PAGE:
When I was in high school (way back in the day) my English class used a text book called The Best Loved Poems of the American People. They were selected by Hazel Felleman and printed by Doubleday & Company in 1936. Felleman says in her preface that she compiled the collection through her own insights garnered from her work at The New York Times Book Review where she was editor of the Q & A page.
I have always kept that book and find it a good source for poetry with different subject matters. It has chapters as diverse as love, inspiration, humor and today’s subject: Patriotism and War. This Memorial Day, I find this poem by entertainer extraordinaire Billy Rose (1899 – 1966) particularly moving and apropos.
The Unknown Soldier
by Billy Rose
There’s a graveyard near the White House
Where the Unknown Soldier lies,
And the flowers there are sprinkled
With the tears from mother’s eyes.
I stood there not so long ago
With roses for the brave,
And suddenly I heard a voice
Speak from out the grave:
“I am the Unknown Soldier,
The spirit voice began
“And I think I have the right
To ask some questions man to man.
“Are my buddies taken care of?
Was their victory so sweet?
Is that big reward you offered
Selling pencils on the street?
“Did they really win the freedom
They battled to achieve?
Do you still respect that Croix de Guerre
Above that empty sleeve?
“Does a gold star in the window
Now mean anything at all?
I wonder how my old girl feels
When she hears a bugle call.
“And that baby who sang
Hello, Central, give me no man’s land.
Can they replace her daddy
With a military band?
“I wonder if the profiteers
Have satisfied their greed?
I wonder if a soldier’s mother
Ever is in need?
“I wonder if the kings, who planned it all
Are really satisfied?
They played their game of checkers
And eleven million died.
“I am the Unknown Soldier
And maybe I died in vain,
But if I were alive and my country called,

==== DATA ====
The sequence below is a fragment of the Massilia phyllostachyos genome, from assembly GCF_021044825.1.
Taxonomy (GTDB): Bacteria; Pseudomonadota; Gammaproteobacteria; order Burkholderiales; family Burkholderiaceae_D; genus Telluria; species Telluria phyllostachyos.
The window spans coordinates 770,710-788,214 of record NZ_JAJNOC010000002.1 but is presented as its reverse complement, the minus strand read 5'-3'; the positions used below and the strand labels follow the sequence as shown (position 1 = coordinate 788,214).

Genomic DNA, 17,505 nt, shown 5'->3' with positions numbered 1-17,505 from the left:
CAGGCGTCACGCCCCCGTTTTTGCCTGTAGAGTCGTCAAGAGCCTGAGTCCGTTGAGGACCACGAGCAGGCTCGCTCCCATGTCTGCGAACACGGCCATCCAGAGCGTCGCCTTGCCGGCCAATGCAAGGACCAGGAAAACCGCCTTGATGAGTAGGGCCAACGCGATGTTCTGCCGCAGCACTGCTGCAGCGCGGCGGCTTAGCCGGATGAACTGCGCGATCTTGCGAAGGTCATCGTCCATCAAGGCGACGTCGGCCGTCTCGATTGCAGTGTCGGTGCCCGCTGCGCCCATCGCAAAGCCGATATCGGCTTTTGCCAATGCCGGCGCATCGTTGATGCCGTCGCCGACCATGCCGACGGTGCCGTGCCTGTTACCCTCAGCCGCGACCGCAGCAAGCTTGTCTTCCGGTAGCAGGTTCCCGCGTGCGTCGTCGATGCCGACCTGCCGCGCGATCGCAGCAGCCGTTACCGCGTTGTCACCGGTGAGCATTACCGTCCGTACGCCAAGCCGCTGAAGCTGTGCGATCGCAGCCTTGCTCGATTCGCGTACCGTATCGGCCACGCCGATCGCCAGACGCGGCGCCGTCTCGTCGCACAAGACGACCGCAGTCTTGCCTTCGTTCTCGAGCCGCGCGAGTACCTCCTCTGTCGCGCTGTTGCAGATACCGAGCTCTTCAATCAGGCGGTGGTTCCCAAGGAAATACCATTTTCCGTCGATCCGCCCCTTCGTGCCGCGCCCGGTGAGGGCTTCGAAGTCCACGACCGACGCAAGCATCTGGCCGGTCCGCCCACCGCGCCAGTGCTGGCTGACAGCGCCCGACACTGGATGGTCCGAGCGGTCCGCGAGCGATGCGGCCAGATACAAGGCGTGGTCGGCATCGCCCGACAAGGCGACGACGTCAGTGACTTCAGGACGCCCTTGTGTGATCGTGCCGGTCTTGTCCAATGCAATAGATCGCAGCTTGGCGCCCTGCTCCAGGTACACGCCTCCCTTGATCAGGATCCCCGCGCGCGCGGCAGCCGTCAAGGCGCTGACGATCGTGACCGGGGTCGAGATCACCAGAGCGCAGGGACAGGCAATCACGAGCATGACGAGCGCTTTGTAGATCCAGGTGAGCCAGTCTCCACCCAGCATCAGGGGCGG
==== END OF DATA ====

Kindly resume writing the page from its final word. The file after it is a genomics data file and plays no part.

I’d do it all over again.
About Memorial Day
- Its year of origin is still disputed between 1862 and 1868
- Some say that General John A. Logan, leader of Northern Civil War veterans, requested on May 5, 1862 that May 30th (which was not an anniversary of any particular battle) be designated for the purpose of strewing with flowers, or otherwise decorating the graves of comrades who died in defense of their country during the late rebellion, and whose bodies now lie in almost every city, village and hamlet churchyard in the land.” Logan called it Decoration Day. (I remember when it was called decoration day.)
- Others say it began when Waterloo, New York began a yearly remembrance on May 5, 1866. Annually, Waterloo businesses closed and citizens paid tribute to dead soldiers by decorating their graves with flags and flowers.
- Originally the holiday was to honor Civil War casualties but now includes heroes from all US wars.
- In 1968 Congress made Memorial Day a federal holiday and declared the official date to be the last Monday in May (took effect in 1971).
- At Arlington more than 260,000 gravestones and about 7,300 niches are decorated by soldiers. Additionally 13,500 flags are placed at the Soldier’s and Airmen’s Cemetery. The 3rd U.S. Infantry requires about three hours for placement of all the flags. The Soldiers remain for the whole Memorial Day weekend to ensure all flags remain in place.
About Billy Rose
- Rose lived from 1899 to 1966.
- Rose was born William Samuel Rosenberg.
- Rose became famous as a songwriter and lyricist.
- Rose wrote or co-wrote “Me and My Shadow,” “It’s Only a Paper Moon” (with E. Y. Harburg) and “Does the Spearmint Lose Its Flavor on the Bedpost Overnight” ((with Marty Bloom).
- Rose was married to Fanny Brice.
- He was portrayed by James Caan in the movie Funny Lady, a sequel to Funny Girl.